Monday, May 7, 2007
Transiting The Canal...Modern Plumbing Marvels [or Triton Takes the Big Flush]
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As you may have seen, we've gone through the Canal without being crushed by any Panamax freighters, or smashed against the concrete walls by crazed tug boat drivers, or squashed between the lock doors. In fact, as major plumbing exercises go, it was pretty boring. At least for me - and I don't get out much. Everyone else seemed quite impressed with this part of the adventure, but fuck me if I could tell you why; its plumbing people! Same as what you got in your bathroom. Personally, I think you could simulate the entire experience, and save yourself thousands of dollars by following these few easy steps.
1) Buy a realistic model of your boat.
2) Remove the cover on the tank behind your toilet.
3) Place the boat in the water inside the tank.
4) Attach a thread to each corner of the plastic boat.
5) Attach each threads' other end to the four corners of the tank.
6) Ask several of your friends over.
7) Crowd around the toilet, throw several hundred dollars in the bowl, then flush.
8) Then fix or replace at least one expensive piece of equipment in your house.
You have now experienced a canal transit.
Honestly, that is all that really happened. We went into the lock, the doors closed, water flushed in - we went up. Other doors opened, repeat. Motored across a lake, then repeat in reverse. No big deal, no fire works, no magic. Just plumbing. Nothing to see here folks, move along.
AnnMarie, who had sailed with us from Aruba to Panama (who cooked amazing foods) just arrived yesterday, along with our friends Thorny (pictured on the right here, giving us his best come hither look), who will continue on with us to Costa Rica, and Erik & Qat, who will only go through the canal. Erik and Qat had sailed with us before, from Tortola, British Virgin Islands, down to Chaguaramas, Trinidad, where had put the boat up for the 2006 hurricane season. Since AnnMarie, Thorny, Erik and Qat's flights in were only 45 minutes apart, they arrived at the Shelter Bay marina almost at the same time.
Mota had left for the states the day before, and Blackie and Nicole couldn't swing the time (plus they already have indoor plumbing), so we ended up with six aboard, which was more than enough to get through the canal.
The canal itself consists of five locks. There are three on the Colon side, and then a long drive through the lake to the Atlantic side for the remaining two. Because we were going through "the wrong way" we were scheduled for a later departure, which meant we would spend the night on Gatun Lake, tied up to a mooring ball. We waited in an area just outside the canal entrance called "The Flats" for our "adviser" to arrive. This is a free anchorage, strategically located just down wind of the major garbage dump, where each day they burn any textiles, plastics or other carcinogenic materials that arrive. Most folks don't stay there any longer than they have to.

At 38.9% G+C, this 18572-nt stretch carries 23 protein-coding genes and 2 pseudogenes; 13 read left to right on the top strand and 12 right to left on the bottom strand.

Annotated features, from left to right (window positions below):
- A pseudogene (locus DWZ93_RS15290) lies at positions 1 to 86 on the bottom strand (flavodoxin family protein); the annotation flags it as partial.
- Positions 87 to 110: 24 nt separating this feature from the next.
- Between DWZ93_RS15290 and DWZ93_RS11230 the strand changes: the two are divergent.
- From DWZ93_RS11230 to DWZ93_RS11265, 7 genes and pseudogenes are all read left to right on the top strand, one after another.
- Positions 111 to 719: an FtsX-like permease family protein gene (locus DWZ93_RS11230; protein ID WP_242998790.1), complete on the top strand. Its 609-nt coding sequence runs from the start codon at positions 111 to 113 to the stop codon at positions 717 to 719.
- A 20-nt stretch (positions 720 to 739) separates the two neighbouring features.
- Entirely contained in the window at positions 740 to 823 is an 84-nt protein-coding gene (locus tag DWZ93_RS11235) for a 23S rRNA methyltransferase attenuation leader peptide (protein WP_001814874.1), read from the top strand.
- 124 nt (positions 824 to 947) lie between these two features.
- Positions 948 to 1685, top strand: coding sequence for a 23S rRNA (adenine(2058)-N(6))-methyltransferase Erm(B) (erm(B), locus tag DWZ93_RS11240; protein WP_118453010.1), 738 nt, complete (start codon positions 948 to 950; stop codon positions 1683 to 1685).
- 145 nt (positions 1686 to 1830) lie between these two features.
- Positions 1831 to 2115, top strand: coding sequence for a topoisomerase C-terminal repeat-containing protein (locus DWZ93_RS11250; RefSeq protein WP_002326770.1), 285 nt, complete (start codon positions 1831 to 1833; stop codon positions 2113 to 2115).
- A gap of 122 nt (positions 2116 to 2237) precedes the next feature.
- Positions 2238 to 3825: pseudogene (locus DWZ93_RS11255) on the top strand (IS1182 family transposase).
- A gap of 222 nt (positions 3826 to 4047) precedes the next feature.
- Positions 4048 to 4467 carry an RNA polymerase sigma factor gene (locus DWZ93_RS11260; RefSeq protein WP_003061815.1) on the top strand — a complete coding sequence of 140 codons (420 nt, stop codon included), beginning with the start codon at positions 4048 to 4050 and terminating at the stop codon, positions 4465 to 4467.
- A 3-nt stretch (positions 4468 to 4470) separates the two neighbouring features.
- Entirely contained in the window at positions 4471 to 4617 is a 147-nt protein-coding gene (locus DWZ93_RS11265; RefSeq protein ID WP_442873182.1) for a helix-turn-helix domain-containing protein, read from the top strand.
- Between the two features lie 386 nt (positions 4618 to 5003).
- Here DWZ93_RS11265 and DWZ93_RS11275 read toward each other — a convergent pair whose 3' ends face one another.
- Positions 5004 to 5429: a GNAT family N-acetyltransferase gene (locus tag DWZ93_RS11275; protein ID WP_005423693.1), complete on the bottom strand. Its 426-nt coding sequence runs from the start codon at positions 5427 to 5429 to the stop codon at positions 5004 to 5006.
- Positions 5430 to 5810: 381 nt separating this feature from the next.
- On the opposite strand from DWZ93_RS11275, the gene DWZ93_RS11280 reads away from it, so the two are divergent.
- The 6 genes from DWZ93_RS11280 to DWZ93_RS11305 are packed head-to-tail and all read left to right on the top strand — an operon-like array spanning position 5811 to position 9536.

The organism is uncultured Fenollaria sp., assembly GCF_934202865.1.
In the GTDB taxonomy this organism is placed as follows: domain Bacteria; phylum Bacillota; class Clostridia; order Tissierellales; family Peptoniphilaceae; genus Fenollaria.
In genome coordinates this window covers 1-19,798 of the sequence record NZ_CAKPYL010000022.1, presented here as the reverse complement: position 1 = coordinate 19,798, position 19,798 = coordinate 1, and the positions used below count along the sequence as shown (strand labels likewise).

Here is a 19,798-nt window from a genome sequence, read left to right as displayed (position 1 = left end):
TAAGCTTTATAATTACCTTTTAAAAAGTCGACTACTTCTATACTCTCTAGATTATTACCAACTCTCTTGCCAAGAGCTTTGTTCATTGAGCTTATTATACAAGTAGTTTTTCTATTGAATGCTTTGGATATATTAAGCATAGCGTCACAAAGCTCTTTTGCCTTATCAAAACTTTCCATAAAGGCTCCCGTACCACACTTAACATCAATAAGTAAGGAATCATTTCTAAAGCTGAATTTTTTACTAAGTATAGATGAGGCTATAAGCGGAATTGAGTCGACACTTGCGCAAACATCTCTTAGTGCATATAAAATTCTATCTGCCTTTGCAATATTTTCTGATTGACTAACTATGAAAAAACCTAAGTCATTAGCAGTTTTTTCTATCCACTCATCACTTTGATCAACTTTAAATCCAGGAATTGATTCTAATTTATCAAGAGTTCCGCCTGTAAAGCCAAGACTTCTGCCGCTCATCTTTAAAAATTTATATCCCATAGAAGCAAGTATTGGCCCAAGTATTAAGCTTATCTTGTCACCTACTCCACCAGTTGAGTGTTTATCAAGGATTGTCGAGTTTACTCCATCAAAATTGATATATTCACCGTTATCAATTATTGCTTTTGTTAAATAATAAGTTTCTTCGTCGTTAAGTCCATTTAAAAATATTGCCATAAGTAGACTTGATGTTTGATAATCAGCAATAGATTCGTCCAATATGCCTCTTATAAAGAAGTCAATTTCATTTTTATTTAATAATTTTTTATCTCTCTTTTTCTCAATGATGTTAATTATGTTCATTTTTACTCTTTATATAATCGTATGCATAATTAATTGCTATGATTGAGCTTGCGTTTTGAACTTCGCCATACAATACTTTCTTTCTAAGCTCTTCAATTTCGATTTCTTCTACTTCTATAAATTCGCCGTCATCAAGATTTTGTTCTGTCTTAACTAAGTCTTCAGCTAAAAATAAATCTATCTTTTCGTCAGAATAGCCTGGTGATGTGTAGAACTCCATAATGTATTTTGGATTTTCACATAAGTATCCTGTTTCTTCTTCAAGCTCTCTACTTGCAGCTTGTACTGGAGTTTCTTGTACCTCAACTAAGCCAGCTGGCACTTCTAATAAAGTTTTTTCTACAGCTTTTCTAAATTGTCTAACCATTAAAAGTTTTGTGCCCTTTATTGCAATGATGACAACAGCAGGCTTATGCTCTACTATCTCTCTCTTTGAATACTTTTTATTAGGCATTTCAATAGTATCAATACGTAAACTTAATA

Our adviser came aboard via a special canal tug. If you've ever seen a pilot boat in SF Bay, they look a lot like that, but smaller. The pilots of these boats are pretty impressive, they can maneuver up close enough to let someone off and then back away before hitting your boat. Most times, anyway. Considering that the tugs are made of heavy steel and have enormous engines it is quite spectacular to watch them power up and away. They managed each time to avoid ripping my boat to shreds, for which I'm ever grateful.
Our first adviser was named Jorge. He normally worked as a tug boat captain but was moonlighting during a lull in business. He was very professional, knew a lot about the lock history, explained everything to the line handlers in excellent detail, and managed the process without breaking a sweat. It was clear he'd done this before and knew what he was doing. This was a great relief as we'd heard tales of other advisers that were less capable. He went to great pains to explain that he was an "adviser" and that he wasn't taking charge of the vessel, which meant that if we didn't feel comfortable with his suggestions, we were free to do whatever we wanted, but at our own peril. We followed his advise, as it was succinct, professional, obviously knowledgeable and, as best we could determine, absolutely correct.
We were assigned a "raft up" with another boat, which meant we would tie our boats together, but given that we were a catamaran and a few feet larger, only our vessel would work the dock lines. The other boat was a stout monohull originally out of England, headed for New Zealand called "Vadis". On board were the owners John and Gwenivive, and their adorable baby girl Skye. Gwen is at the tiller, John is up on the bow, as well as standing on the foredeck in the picture below. Helping them through the canal were Jacque, a Frenchman preparing to come through on his own cat, and Inga and [damn, can't remember his name!] another very charming couple sailing their monohull through later in the week; all three were working as line handlers on Vadis. It is a very common practice to go through the canal as a line handler for someone else while waiting for your turn to go through. Every boat that goes through the canal, even if they are rafted to another vessel, must still have four line handlers (you must hire folks if you can't supply them), and must have a helmsman and be running their engines continuously when in the locks. Rafting up went smoothly, and when we motored through the canal locks together it might have been the fastest their boat has ever gone under power.